That is why we have end of school year parties call proms. That is why Easter, Halloween and Christmas each occur once a year and 2 - 3 months apart from each other. That is why some Carnivals only occur during Easter. That is why we have Summer Blockbuster movie tent pole events (and not Easter, Autumn or Christmas events). The timing of the ritual increases its enjoyment by depriving us of it. The deprivation increases our longing for it. Curious isn't it?
Just ask the people who cash in on Black Friday.
Did you know that Black Friday deals are no better than the deals stores offer at the turn of the new year when they are trying to get rid of their old stock? Black Friday was designed for stores to make a massive profit markup before the Christmas break. However if you wait a few months, then you will get the same kinds of deals (sometimes better) in early January.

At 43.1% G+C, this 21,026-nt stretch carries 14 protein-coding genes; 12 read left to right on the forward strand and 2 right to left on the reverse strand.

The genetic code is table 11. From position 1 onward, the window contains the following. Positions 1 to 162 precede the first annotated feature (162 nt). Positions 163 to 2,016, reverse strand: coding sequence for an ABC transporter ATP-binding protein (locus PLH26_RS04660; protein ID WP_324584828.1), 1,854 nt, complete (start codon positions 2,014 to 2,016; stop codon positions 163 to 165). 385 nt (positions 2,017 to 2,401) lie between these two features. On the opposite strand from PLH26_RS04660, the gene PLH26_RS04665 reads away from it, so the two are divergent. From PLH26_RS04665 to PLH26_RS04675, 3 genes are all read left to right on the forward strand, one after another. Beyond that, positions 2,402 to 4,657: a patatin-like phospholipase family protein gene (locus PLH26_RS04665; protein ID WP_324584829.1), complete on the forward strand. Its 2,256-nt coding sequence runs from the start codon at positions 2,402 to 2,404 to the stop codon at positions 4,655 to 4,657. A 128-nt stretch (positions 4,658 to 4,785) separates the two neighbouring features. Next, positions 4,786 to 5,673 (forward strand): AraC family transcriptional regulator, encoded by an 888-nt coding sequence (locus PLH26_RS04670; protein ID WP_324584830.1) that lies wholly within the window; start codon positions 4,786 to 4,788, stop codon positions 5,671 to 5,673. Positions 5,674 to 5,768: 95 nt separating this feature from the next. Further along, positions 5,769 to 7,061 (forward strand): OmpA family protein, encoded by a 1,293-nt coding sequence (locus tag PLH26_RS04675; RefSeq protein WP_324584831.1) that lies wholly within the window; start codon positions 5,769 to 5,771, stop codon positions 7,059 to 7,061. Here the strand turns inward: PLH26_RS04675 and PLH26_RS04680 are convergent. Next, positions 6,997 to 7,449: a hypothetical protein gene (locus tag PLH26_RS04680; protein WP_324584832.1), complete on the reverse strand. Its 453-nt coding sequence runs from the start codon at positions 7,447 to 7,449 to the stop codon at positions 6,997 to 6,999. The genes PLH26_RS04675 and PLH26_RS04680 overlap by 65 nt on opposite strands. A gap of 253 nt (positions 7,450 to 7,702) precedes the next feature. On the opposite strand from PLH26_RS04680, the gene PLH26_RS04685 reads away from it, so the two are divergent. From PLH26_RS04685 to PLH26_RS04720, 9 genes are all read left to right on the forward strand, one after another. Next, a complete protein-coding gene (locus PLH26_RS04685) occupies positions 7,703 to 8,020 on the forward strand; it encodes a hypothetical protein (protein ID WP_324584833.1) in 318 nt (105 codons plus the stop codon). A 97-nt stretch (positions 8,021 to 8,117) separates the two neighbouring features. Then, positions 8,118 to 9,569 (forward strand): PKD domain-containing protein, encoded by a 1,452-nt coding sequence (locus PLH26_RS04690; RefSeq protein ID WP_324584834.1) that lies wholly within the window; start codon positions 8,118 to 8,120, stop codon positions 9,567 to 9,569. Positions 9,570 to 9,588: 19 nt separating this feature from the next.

...minus all the crowds, of course.
Through some brilliant marketing, Black Friday became a commercial success story that totally capitalizes on shopping for Christmas. Once the hype set in, it deceptively created the false impression that the value of the deal is greater than it actually is. Now because everyone's excited about these deals, stores sometimes jack up prices to take advantage of the hype.
Black Friday, (like Christmas, Easter, Thanksgiving, Halloween, New Year's Eve balls and a myriad of other ritualized human events) is a perfect example of how commercial entities can use the power of social hype to condition human behaviour. You may not realize it, but your response to Christmas day or Black Friday is exactly identical to how you react to a project deadline. You attach the emotion of success or failure to the deadline because of its precision.